3. Lie-Nielsen is putting the final touches on a DVD opus I filmed there last year. The four-hour (you read it right) DVD will cover how to build a Shaker side table entirely by hand. This is the Shaker side table from Issue No. 2 of Woodworking Magazine God Rest its Soul. The design is based on a table from Thomas Moser’s book on Shaker furniture.
4. This morning I head up to F+W Media to film a DVD on restoring and tuning handplanes to a very high level. I bought a Stanley No. 4 Type 11 to fix up. It should be a good DVD for those woodworkers who struggle with their planes.
As a beginner woodworker, I’m always gathering knowledge about the craft. While books have been insightful, and the Internet has been decent, nothing has taught me more than the couple of hours I spent with an old master this week.
Frank Tashiro, an American of Japanese descent, runs a small retail web site and showroom from his home in Seattle. Tashiro Hardware is a place where one can find a good selection of Japanese-style kataba and dozuki saws. This 90-year-old retired blacksmith made chisels, plane blades, knives and chains, among other things. When it comes to steel, you could say he’s got a handle on things.
With its door surrounded by bamboo, you could almost walk by his home/office without noticing the little doorstep, with “Frank Tashiro” lettered on the mailbox. He greeted me at the door and brought me in to see his wares. The front room is his showroom; the back room, his office. His full line of his saws and handles are on display boards, with merchandise organized in racks. He directed me to sit in a chair, and we small-talked for a moment. I told him I was looking for a dovetail saw. He was quick to locate a suitable specimen, then he asked me how much time I had. Because I was a stranger in town with nowhere to go that evening, my night was free.
He posed me a question, “How do you sharpen?” I responded that I used a pair of ceramic stones and free-handed things. He followed up with a, “But do you know how to sharpen things?” Indeed, I thought I knew how to sharpen, but had a feeling he would soon show me the error of my ways. Inside I was giggling like a little girl. “Sit here, in front of the workbench,” he beckoned, as he stooped to grab an old pail filled with tools. “Would you like to see how I sharpen?”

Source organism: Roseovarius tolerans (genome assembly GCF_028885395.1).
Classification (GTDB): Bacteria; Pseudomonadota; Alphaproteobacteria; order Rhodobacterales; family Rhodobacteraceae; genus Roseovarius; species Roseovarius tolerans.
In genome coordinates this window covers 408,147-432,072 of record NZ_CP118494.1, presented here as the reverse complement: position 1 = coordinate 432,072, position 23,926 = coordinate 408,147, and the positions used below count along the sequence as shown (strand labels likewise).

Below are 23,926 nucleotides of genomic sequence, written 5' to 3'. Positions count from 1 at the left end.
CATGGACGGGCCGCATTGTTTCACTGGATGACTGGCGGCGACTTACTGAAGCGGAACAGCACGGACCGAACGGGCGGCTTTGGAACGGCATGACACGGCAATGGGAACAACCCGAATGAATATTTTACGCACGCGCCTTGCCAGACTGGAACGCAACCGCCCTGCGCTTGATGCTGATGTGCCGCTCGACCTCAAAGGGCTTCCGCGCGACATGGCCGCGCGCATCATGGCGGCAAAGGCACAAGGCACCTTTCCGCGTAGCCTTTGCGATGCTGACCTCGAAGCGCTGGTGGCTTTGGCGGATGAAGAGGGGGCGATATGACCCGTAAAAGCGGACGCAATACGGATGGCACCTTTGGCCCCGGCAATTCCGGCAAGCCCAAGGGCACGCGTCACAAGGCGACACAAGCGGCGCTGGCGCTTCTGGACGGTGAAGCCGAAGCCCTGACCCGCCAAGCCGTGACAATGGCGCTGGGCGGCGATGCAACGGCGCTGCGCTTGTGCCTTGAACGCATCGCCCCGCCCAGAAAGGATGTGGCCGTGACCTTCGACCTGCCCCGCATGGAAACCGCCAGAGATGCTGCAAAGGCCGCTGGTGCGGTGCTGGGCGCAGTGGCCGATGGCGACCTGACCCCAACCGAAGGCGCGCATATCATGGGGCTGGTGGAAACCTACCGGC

“What does it mean when we cut something?” I did my best to fumble through what I thought was correct, as he grabbed a small chalkboard to illustrate. He drew a row of dime-sized circles, and asked me to think on a molecular level about this.
“Does not the edge of the tool enter and divide the material?” He pushed a wooden wedge through his row of chalk molecules. A light came on in my mind. “Even if it is water or oil, at the moment the tool enters, it has divided the material, no?”
He explained tool edges this way: They all can be illustrated by drawing a mountain with its top lopped off, which is the tip of the tool. He drew this on his little chalkboard on the bench. Some have longer, shallow sloping sides. They are tough and last long before sharpening, but they may not cut the material as easily. (Enter and divide….) Other edges are steep and can cut well, but they may roll over or crumble at the edge.
He then demonstrated how to hold a tool at the correct angle to sharpen using simple handmade jigs. I would illustrate, but will simply say that none of his jigs have moving parts. “The most accurate method is to have no moving parts,” he emphasized. “Nobody can sharpen this better because it is based on a principle.” Another light came on for me.
On sharpening stones: He said it didn’t matter what one used. As long as you can get an edge that is too narrow to reflect light, you are sharp. His stone looked to be an ordinary oilstone. He said a great edge comes together at maybe three-ten-thousandths of an inch (.0003”), if we could measure that.
I also learned how to find square to a surface, using nothing more than a mirror. “You can even set your table saw blade or drill press square this way.” Light bulb.
He challenged me every step of the way, asking questions to make me think. I spent almost two hours mesmerized, feasting on his knowledge. What originally began as a trip to look at dovetail saws turned into a life-building experience. I was able to feel, maybe for a couple of short hours, like an apprentice learning from a dedicated master.
I asked if it would be OK if I made a recording of some of his teachings so I could refer to them later. He said that was unnecessary.
“Once you have been taught, you will know this forever.”